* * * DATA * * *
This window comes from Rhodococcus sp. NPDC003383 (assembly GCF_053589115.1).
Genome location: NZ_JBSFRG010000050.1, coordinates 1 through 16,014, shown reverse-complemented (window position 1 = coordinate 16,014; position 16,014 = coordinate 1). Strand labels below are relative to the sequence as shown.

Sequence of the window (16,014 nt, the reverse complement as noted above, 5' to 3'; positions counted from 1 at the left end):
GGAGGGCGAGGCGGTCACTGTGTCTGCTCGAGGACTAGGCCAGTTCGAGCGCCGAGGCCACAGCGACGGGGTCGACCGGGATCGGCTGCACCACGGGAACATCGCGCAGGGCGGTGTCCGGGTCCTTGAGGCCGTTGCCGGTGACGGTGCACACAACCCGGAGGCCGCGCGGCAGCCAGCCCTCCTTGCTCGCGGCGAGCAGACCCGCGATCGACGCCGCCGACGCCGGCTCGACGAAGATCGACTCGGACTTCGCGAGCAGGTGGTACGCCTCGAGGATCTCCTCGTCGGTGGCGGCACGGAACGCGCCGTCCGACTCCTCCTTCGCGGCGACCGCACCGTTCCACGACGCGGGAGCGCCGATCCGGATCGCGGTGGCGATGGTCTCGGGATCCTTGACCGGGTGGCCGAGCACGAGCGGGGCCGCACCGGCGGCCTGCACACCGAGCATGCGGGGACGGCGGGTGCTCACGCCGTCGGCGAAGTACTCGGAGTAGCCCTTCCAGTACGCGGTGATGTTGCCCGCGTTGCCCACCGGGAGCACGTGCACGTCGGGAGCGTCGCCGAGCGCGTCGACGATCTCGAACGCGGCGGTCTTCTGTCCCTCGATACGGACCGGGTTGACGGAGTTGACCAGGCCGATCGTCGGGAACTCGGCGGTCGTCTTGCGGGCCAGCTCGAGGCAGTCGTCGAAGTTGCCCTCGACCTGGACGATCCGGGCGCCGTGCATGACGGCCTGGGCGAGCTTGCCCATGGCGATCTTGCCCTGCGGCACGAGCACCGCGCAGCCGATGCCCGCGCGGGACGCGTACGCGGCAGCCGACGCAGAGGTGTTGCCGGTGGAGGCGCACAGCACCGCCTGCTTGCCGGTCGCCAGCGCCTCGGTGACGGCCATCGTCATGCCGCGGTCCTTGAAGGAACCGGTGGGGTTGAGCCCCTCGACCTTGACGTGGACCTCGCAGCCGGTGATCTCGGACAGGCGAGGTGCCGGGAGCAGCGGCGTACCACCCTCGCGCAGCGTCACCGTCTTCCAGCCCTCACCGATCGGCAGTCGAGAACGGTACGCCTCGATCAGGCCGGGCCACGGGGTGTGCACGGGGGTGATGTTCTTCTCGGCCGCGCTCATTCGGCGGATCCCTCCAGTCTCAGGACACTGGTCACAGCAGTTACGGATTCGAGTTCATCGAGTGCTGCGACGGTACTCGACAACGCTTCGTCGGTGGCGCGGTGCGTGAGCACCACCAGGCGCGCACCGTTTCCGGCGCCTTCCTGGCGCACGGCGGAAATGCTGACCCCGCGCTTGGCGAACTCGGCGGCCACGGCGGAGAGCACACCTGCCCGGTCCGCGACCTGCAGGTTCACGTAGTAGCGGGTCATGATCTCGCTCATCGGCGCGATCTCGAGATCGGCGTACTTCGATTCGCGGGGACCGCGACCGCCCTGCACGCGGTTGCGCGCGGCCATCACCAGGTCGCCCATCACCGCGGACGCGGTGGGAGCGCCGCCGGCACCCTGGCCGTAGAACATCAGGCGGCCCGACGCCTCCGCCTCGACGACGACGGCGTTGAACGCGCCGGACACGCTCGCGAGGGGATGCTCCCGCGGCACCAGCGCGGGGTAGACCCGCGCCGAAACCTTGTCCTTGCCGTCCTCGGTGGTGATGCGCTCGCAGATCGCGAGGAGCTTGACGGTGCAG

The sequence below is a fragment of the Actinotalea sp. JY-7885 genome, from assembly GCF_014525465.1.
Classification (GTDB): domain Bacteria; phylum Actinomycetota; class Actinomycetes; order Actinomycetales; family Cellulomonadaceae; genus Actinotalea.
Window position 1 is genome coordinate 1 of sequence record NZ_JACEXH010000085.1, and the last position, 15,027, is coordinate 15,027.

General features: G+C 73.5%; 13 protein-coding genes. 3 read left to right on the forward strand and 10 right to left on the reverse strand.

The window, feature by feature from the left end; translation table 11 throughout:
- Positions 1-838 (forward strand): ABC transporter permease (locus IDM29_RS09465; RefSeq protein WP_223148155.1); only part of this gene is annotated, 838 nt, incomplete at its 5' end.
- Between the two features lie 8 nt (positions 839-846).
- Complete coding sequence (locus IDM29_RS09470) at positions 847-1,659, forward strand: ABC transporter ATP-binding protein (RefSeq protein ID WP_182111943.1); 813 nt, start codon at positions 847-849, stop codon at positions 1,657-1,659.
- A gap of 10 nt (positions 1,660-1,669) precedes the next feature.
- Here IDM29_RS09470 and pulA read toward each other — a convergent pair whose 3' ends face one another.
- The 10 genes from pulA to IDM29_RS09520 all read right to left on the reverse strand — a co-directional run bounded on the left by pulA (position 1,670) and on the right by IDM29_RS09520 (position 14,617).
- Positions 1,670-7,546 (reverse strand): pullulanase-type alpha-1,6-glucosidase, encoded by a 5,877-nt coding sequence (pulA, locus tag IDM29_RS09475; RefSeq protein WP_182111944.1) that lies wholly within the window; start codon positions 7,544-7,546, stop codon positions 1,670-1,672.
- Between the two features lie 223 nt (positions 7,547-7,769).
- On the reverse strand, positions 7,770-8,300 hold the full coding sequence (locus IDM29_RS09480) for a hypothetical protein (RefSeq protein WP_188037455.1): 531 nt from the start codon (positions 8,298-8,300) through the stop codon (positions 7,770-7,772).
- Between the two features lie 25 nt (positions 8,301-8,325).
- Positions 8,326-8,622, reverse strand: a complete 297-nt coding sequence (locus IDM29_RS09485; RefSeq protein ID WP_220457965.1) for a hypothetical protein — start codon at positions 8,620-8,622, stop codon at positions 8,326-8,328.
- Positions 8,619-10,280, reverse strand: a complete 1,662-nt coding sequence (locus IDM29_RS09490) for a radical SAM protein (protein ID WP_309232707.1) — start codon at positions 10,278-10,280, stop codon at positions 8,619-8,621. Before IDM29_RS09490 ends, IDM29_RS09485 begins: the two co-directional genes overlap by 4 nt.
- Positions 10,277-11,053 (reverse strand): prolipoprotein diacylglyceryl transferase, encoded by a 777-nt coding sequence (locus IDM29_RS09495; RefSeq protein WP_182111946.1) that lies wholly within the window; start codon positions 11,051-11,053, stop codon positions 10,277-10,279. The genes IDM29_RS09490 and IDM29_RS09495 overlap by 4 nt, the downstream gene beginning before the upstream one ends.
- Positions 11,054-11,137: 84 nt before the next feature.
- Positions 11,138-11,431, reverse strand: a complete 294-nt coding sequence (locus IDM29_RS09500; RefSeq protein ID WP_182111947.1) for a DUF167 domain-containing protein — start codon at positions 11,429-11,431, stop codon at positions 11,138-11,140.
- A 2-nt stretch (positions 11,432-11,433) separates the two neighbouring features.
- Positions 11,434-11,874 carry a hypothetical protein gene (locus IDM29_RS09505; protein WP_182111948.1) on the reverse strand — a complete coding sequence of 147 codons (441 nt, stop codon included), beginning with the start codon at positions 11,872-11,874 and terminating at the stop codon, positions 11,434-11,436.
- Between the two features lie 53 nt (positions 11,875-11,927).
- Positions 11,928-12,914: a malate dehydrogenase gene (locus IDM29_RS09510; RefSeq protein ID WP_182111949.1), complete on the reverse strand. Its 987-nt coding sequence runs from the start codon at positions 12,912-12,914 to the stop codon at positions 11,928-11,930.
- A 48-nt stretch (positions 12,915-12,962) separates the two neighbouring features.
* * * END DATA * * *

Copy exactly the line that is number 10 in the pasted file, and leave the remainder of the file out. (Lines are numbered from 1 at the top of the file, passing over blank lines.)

- Positions 1-838 (forward strand): ABC transporter permease (locus IDM29_RS09465; RefSeq protein WP_223148155.1); only part of this gene is annotated, 838 nt, incomplete at its 5' end.